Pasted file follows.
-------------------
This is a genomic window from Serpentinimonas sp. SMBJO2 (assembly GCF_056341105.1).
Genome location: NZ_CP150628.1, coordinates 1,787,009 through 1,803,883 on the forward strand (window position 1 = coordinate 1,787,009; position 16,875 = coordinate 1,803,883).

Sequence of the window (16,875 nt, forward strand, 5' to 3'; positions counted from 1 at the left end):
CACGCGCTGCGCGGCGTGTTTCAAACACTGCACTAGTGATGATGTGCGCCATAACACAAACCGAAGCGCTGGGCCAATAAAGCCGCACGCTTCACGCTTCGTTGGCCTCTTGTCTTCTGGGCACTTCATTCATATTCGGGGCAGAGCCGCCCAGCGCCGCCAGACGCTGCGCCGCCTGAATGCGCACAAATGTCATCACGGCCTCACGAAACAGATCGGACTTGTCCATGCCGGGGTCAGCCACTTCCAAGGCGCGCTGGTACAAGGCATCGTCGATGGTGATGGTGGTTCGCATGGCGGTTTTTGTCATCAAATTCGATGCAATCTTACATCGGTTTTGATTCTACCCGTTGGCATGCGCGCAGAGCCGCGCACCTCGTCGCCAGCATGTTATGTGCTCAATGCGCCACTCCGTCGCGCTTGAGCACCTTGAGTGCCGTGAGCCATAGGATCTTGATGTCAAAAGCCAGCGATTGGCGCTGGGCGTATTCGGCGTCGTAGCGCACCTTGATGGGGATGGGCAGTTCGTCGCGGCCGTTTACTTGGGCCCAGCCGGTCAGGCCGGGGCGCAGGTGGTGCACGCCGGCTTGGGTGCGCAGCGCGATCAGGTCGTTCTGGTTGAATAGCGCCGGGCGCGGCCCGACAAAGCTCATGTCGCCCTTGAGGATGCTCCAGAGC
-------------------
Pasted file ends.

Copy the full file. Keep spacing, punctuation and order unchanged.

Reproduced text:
This is a genomic window from Serpentinimonas sp. SMBJO2 (assembly GCF_056341105.1).
Genome location: NZ_CP150628.1, coordinates 1,787,009 through 1,803,883 on the forward strand (window position 1 = coordinate 1,787,009; position 16,875 = coordinate 1,803,883).

Sequence of the window (16,875 nt, forward strand, 5' to 3'; positions counted from 1 at the left end):
CACGCGCTGCGCGGCGTGTTTCAAACACTGCACTAGTGATGATGTGCGCCATAACACAAACCGAAGCGCTGGGCCAATAAAGCCGCACGCTTCACGCTTCGTTGGCCTCTTGTCTTCTGGGCACTTCATTCATATTCGGGGCAGAGCCGCCCAGCGCCGCCAGACGCTGCGCCGCCTGAATGCGCACAAATGTCATCACGGCCTCACGAAACAGATCGGACTTGTCCATGCCGGGGTCAGCCACTTCCAAGGCGCGCTGGTACAAGGCATCGTCGATGGTGATGGTGGTTCGCATGGCGGTTTTTGTCATCAAATTCGATGCAATCTTACATCGGTTTTGATTCTACCCGTTGGCATGCGCGCAGAGCCGCGCACCTCGTCGCCAGCATGTTATGTGCTCAATGCGCCACTCCGTCGCGCTTGAGCACCTTGAGTGCCGTGAGCCATAGGATCTTGATGTCAAAAGCCAGCGATTGGCGCTGGGCGTATTCGGCGTCGTAGCGCACCTTGATGGGGATGGGCAGTTCGTCGCGGCCGTTTACTTGGGCCCAGCCGGTCAGGCCGGGGCGCAGGTGGTGCACGCCGGCTTGGGTGCGCAGCGCGATCAGGTCGTTCTGGTTGAATAGCGCCGGGCGCGGCCCGACAAAGCTCATGTCGCCCTTGAGGATGCTCCAGAGC